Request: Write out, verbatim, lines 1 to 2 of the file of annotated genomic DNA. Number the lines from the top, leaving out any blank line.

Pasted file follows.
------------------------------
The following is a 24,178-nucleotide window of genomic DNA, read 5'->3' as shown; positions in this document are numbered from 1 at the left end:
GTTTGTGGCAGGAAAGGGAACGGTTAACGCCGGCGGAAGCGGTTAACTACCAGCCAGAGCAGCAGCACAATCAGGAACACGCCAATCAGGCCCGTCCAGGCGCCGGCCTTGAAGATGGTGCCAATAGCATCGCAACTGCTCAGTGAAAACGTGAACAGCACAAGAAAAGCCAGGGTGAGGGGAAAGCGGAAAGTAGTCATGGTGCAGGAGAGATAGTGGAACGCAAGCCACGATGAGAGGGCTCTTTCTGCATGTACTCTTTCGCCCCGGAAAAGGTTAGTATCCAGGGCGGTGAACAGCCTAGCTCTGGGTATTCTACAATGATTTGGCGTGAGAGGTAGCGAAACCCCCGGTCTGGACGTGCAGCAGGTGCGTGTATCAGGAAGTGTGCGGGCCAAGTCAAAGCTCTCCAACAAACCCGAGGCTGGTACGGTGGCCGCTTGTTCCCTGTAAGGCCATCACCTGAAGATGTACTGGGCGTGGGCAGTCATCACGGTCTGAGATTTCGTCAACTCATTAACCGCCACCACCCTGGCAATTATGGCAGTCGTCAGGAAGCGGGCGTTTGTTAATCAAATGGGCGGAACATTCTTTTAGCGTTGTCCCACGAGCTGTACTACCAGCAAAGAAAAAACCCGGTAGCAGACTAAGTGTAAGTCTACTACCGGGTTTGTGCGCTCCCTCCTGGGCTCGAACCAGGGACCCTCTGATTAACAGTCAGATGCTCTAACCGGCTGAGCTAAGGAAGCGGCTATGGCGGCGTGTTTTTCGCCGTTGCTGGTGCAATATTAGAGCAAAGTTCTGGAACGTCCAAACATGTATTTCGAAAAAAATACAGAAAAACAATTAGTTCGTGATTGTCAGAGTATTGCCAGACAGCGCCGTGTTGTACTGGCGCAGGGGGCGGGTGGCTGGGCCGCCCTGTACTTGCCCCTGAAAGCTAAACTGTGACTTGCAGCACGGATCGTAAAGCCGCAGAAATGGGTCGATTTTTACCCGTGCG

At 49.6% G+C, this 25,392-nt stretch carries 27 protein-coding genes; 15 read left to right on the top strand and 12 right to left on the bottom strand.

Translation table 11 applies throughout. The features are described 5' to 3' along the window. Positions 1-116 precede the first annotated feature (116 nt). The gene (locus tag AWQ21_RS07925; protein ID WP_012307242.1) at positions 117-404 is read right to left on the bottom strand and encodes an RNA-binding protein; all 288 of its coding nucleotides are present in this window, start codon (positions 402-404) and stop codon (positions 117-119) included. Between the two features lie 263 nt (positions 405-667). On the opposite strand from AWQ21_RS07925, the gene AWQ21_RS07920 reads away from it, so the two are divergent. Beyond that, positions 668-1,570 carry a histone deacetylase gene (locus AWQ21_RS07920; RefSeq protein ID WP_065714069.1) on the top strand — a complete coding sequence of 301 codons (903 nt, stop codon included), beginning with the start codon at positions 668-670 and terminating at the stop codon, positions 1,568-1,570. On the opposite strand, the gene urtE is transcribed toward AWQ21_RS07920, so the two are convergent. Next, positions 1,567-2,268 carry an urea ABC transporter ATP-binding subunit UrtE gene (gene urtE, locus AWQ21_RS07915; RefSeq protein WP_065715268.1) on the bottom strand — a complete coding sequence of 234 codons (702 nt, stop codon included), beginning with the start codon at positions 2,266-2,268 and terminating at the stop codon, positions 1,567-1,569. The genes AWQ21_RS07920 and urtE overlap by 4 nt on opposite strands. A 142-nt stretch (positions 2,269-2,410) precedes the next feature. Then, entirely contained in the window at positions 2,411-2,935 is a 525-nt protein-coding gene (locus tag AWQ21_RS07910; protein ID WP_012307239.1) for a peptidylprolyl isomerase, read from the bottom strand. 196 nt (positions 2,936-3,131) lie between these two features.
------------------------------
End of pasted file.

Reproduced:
The following is a 24,178-nucleotide window of genomic DNA, read 5'->3' as shown; positions in this document are numbered from 1 at the left end:
GTTTGTGGCAGGAAAGGGAACGGTTAACGCCGGCGGAAGCGGTTAACTACCAGCCAGAGCAGCAGCACAATCAGGAACACGCCAATCAGGCCCGTCCAGGCGCCGGCCTTGAAGATGGTGCCAATAGCATCGCAACTGCTCAGTGAAAACGTGAACAGCACAAGAAAAGCCAGGGTGAGGGGAAAGCGGAAAGTAGTCATGGTGCAGGAGAGATAGTGGAACGCAAGCCACGATGAGAGGGCTCTTTCTGCATGTACTCTTTCGCCCCGGAAAAGGTTAGTATCCAGGGCGGTGAACAGCCTAGCTCTGGGTATTCTACAATGATTTGGCGTGAGAGGTAGCGAAACCCCCGGTCTGGACGTGCAGCAGGTGCGTGTATCAGGAAGTGTGCGGGCCAAGTCAAAGCTCTCCAACAAACCCGAGGCTGGTACGGTGGCCGCTTGTTCCCTGTAAGGCCATCACCTGAAGATGTACTGGGCGTGGGCAGTCATCACGGTCTGAGATTTCGTCAACTCATTAACCGCCACCACCCTGGCAATTATGGCAGTCGTCAGGAAGCGGGCGTTTGTTAATCAAATGGGCGGAACATTCTTTTAGCGTTGTCCCACGAGCTGTACTACCAGCAAAGAAAAAACCCGGTAGCAGACTAAGTGTAAGTCTACTACCGGGTTTGTGCGCTCCCTCCTGGGCTCGAACCAGGGACCCTCTGATTAACAGTCAGATGCTCTAACCGGCTGAGCTAAGGAAGCGGCTATGGCGGCGTGTTTTTCGCCGTTGCTGGTGCAATATTAGAGCAAAGTTCTGGAACGTCCAAACATGTATTTCGAAAAAAATACAGAAAAACAATTAGTTCGTGATTGTCAGAGTATTGCCAGACAGCGCCGTGTTGTACTGGCGCAGGGGGCGGGTGGCTGGGCCGCCCTGTACTTGCCCCTGAAAGCTAAACTGTGACTTGCAGCACGGATCGTAAAGCCGCAGAAATGGGTCGATTTTTACCCGTGCG